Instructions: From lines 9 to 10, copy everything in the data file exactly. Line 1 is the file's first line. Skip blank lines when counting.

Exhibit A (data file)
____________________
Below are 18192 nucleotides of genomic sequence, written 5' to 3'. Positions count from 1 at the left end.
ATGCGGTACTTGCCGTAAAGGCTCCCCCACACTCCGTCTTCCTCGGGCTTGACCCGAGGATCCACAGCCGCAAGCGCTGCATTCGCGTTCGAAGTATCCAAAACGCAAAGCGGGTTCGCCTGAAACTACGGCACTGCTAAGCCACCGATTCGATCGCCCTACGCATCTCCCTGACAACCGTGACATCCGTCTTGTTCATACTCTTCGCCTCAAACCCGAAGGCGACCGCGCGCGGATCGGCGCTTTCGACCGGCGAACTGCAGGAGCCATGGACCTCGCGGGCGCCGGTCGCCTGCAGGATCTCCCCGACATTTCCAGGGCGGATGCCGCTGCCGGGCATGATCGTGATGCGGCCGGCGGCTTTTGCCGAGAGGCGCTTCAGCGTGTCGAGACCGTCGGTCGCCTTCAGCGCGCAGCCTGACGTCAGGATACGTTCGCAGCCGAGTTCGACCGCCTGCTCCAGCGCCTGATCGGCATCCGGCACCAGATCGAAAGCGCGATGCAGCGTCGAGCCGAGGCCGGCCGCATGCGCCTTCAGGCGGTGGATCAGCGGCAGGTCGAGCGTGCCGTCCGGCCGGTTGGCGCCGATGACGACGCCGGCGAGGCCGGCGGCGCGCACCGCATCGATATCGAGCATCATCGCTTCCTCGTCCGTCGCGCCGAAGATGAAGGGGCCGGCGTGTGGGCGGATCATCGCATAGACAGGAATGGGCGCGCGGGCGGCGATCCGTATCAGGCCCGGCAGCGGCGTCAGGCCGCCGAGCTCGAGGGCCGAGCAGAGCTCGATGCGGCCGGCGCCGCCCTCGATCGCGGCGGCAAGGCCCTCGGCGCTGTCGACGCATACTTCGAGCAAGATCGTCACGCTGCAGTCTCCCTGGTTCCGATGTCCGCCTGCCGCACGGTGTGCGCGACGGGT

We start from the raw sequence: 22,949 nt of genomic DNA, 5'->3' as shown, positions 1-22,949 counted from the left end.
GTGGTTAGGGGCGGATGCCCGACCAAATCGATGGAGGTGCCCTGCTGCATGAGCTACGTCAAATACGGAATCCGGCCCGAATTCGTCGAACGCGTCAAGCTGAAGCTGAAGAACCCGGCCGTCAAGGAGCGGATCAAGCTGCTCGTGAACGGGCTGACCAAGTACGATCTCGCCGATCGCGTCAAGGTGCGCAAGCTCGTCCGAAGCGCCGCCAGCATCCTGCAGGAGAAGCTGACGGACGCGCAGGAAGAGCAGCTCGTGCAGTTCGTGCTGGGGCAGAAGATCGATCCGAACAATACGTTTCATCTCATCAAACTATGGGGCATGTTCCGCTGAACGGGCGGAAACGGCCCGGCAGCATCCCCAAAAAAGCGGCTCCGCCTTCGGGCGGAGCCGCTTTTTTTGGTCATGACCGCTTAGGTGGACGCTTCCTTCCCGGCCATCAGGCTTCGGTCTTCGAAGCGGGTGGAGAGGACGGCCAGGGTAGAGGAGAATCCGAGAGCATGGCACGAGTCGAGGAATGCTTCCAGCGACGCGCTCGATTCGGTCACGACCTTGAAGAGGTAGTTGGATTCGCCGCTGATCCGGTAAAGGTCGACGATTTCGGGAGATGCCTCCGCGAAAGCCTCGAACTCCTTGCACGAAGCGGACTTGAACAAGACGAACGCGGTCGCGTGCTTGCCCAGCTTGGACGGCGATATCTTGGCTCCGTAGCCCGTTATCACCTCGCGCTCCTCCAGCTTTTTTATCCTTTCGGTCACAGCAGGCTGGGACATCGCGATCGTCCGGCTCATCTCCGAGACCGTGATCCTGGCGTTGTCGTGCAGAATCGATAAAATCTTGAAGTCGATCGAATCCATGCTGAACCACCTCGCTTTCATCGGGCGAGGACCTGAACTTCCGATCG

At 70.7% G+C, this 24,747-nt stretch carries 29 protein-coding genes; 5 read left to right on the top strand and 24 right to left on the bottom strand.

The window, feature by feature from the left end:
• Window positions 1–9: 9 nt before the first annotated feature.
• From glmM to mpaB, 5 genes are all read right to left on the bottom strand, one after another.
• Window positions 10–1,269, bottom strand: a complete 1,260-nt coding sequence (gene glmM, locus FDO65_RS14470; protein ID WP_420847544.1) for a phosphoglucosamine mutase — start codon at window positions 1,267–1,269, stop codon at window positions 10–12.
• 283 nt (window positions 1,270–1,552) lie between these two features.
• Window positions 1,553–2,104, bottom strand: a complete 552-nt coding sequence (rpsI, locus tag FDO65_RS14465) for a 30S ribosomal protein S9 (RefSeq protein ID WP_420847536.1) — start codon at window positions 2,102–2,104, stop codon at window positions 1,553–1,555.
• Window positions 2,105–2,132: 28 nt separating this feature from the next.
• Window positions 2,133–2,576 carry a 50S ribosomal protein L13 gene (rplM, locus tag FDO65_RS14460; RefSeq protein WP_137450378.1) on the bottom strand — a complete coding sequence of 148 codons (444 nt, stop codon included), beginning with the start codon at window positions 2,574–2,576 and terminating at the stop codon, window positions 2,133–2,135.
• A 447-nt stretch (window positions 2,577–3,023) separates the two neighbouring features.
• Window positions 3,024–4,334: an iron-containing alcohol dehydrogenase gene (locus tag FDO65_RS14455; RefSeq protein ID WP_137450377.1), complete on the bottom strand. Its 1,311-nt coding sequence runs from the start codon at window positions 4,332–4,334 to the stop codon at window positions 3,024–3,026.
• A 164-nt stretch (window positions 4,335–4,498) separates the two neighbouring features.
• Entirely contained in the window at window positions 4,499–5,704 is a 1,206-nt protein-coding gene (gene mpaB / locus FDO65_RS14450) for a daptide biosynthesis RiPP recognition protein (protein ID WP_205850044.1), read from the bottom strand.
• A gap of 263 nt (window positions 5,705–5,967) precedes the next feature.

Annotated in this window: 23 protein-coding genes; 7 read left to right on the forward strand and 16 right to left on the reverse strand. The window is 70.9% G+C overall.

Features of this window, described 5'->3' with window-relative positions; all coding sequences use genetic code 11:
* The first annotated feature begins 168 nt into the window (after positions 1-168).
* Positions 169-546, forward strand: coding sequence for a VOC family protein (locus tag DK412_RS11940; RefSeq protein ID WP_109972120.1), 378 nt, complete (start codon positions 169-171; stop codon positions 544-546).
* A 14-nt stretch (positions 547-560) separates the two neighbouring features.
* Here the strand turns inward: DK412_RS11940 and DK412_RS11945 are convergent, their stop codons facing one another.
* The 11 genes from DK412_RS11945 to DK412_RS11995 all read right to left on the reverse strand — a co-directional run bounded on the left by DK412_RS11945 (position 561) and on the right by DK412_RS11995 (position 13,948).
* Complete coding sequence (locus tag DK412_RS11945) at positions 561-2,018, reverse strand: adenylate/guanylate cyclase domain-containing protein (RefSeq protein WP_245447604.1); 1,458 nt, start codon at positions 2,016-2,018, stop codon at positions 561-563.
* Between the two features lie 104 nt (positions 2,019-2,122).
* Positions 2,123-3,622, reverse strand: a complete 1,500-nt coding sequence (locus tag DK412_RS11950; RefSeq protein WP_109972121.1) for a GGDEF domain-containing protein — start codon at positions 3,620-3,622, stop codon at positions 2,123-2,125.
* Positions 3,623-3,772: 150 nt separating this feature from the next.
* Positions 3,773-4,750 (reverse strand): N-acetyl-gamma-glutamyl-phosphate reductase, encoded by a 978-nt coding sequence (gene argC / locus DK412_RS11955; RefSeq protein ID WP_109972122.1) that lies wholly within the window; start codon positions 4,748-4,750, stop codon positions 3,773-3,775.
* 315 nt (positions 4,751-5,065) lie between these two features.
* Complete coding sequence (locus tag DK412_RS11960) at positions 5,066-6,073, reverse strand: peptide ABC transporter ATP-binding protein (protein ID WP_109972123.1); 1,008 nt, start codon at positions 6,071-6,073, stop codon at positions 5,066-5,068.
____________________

• Window positions 10–1,269, bottom strand: a complete 1,260-nt coding sequence (gene glmM, locus FDO65_RS14470; protein ID WP_420847544.1) for a phosphoglucosamine mutase — start codon at window positions 1,267–1,269, stop codon at window positions 10–12.
• 283 nt (window positions 1,270–1,552) lie between these two features.